AMLO Pushes Banxico to Boost Growth at Event With Bank Chief
(Bloomberg) -- Mexico’s president said he’d like the central bank to help boost growth during an event with his new pick to lead Banxico, just as an economic recovery falters amid tighter monetary policy.
“One job of the bank is to control inflation and the other, which we would like very much to see, but we are only giving an opinion, is that it also helps to boost growth,” President Andres Manuel Lopez Obrador, known as AMLO, said at his daily news conference on Thursday. “Inflation can be controlled but if there isn’t growth we don’t make progress.”
Lopez Obrador’s nomination of his little-known spending chief Victoria Rodriguez Ceja to lead Banxico has raised questions about whether he’d try and erode the bank’s coveted autonomy. Mexico’s central bank has a single mandate of controlling inflation.
The Mexican peso erased almost all of the day’s gains after AMLO’s comment, falling to 20.57 to the dollar, before strengthening again.
His comments “definitely don’t help to calm the nerves that are around with respect to the central bank’s autonomy,” said Janneth Quiroz Zamora, an economist at Monex Casa de Bolsa, adding that she’ll wait until the bank’s first board meeting in February to judge whether Rodriguez is aligned with the institution’s priorities.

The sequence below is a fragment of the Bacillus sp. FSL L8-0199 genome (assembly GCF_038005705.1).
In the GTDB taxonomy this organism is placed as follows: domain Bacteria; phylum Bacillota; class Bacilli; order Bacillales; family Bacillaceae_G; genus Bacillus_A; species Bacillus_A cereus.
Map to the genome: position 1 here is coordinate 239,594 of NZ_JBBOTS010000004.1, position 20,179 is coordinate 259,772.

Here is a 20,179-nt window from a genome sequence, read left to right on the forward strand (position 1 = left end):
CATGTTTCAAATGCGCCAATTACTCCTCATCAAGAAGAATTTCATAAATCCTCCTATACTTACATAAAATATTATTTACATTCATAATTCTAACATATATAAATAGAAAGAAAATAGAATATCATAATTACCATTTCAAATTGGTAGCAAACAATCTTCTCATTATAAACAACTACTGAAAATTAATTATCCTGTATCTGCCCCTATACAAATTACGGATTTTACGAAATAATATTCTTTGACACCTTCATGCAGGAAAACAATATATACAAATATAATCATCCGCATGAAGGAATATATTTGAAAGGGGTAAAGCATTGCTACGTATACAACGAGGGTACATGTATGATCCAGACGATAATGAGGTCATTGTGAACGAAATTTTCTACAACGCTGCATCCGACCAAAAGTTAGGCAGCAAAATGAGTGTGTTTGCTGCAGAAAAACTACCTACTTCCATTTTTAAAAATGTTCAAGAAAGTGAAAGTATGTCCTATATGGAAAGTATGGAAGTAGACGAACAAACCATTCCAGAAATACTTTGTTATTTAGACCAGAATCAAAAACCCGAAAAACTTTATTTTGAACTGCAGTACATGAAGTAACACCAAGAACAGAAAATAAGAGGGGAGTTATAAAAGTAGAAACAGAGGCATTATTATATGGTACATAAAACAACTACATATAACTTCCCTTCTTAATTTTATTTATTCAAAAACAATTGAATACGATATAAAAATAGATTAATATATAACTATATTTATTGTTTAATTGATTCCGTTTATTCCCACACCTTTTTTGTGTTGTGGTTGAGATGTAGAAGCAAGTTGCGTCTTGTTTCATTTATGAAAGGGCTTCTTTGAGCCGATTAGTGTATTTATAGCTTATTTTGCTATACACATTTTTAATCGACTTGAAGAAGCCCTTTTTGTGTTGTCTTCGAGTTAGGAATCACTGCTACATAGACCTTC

But during the same event, Rodriguez Ceja pledged her commitment to sticking to Banxico’s inflation-targeting mandate, and AMLO reiterated that he recognized the monetary authority’s autonomy to decide on interest rates and that “we will always respect its decisions.” Rodriguez takes over the bank on Jan. 1.
Rodriguez was plucked from anonymity and put forward for the Banxico job in a surprise U-turn in November, after former Finance Minister Arturo Herrera had already been nominated for the role. Lopez Obrador had previously said he wanted a candidate focused on the “moral economy.”
Any move to explicitly target growth could distract from grappling with inflation, but AMLO and Rodriguez’s commitments to the bank’s independence are “somewhat reassuring,” said Julio Ruiz, an economist at Itau BBA in Mexico City. “Something that AMLO has tried to avoid since the beginning of his administration is messing with Banxico’s autonomy directly.”
Banxico unexpectedly accelerated the pace of monetary tightening earlier this month, delivering a 50 basis-point hike to its key interest rate to fight inflation.
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